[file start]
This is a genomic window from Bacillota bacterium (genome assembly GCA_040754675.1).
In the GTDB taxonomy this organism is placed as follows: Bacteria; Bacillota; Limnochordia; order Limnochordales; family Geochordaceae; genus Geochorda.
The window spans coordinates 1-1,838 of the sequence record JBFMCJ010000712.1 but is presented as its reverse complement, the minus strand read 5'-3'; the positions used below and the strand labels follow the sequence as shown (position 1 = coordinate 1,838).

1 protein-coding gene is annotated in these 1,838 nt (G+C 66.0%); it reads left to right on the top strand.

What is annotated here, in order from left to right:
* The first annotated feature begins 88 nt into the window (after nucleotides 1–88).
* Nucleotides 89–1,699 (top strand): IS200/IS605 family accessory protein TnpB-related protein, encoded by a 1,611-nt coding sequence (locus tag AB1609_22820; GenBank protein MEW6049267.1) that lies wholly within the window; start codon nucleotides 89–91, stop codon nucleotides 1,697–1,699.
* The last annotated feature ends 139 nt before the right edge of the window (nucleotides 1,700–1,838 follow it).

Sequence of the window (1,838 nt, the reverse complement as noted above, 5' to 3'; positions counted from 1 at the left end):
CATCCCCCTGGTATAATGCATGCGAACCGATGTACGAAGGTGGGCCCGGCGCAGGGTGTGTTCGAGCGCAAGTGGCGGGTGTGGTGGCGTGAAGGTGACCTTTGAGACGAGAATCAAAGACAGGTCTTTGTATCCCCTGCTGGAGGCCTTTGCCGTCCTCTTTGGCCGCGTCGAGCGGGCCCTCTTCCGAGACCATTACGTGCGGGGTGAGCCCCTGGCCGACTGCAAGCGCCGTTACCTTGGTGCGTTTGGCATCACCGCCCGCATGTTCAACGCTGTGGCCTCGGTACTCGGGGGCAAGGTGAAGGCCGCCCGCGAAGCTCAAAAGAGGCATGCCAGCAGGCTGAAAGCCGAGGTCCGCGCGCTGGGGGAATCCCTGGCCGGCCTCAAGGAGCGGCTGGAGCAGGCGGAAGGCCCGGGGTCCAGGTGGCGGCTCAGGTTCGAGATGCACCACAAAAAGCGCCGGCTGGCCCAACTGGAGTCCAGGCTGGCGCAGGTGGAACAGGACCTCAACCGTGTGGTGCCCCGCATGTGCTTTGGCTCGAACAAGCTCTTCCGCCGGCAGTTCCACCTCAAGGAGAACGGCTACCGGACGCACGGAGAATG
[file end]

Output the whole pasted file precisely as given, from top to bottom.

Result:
This is a genomic window from Bacillota bacterium (genome assembly GCA_040754675.1).
In the GTDB taxonomy this organism is placed as follows: Bacteria; Bacillota; Limnochordia; order Limnochordales; family Geochordaceae; genus Geochorda.
The window spans coordinates 1-1,838 of the sequence record JBFMCJ010000712.1 but is presented as its reverse complement, the minus strand read 5'-3'; the positions used below and the strand labels follow the sequence as shown (position 1 = coordinate 1,838).

1 protein-coding gene is annotated in these 1,838 nt (G+C 66.0%); it reads left to right on the top strand.

What is annotated here, in order from left to right:
* The first annotated feature begins 88 nt into the window (after nucleotides 1–88).
* Nucleotides 89–1,699 (top strand): IS200/IS605 family accessory protein TnpB-related protein, encoded by a 1,611-nt coding sequence (locus tag AB1609_22820; GenBank protein MEW6049267.1) that lies wholly within the window; start codon nucleotides 89–91, stop codon nucleotides 1,697–1,699.
* The last annotated feature ends 139 nt before the right edge of the window (nucleotides 1,700–1,838 follow it).

Sequence of the window (1,838 nt, the reverse complement as noted above, 5' to 3'; positions counted from 1 at the left end):
CATCCCCCTGGTATAATGCATGCGAACCGATGTACGAAGGTGGGCCCGGCGCAGGGTGTGTTCGAGCGCAAGTGGCGGGTGTGGTGGCGTGAAGGTGACCTTTGAGACGAGAATCAAAGACAGGTCTTTGTATCCCCTGCTGGAGGCCTTTGCCGTCCTCTTTGGCCGCGTCGAGCGGGCCCTCTTCCGAGACCATTACGTGCGGGGTGAGCCCCTGGCCGACTGCAAGCGCCGTTACCTTGGTGCGTTTGGCATCACCGCCCGCATGTTCAACGCTGTGGCCTCGGTACTCGGGGGCAAGGTGAAGGCCGCCCGCGAAGCTCAAAAGAGGCATGCCAGCAGGCTGAAAGCCGAGGTCCGCGCGCTGGGGGAATCCCTGGCCGGCCTCAAGGAGCGGCTGGAGCAGGCGGAAGGCCCGGGGTCCAGGTGGCGGCTCAGGTTCGAGATGCACCACAAAAAGCGCCGGCTGGCCCAACTGGAGTCCAGGCTGGCGCAGGTGGAACAGGACCTCAACCGTGTGGTGCCCCGCATGTGCTTTGGCTCGAACAAGCTCTTCCGCCGGCAGTTCCACCTCAAGGAGAACGGCTACCGGACGCACGGAGAATG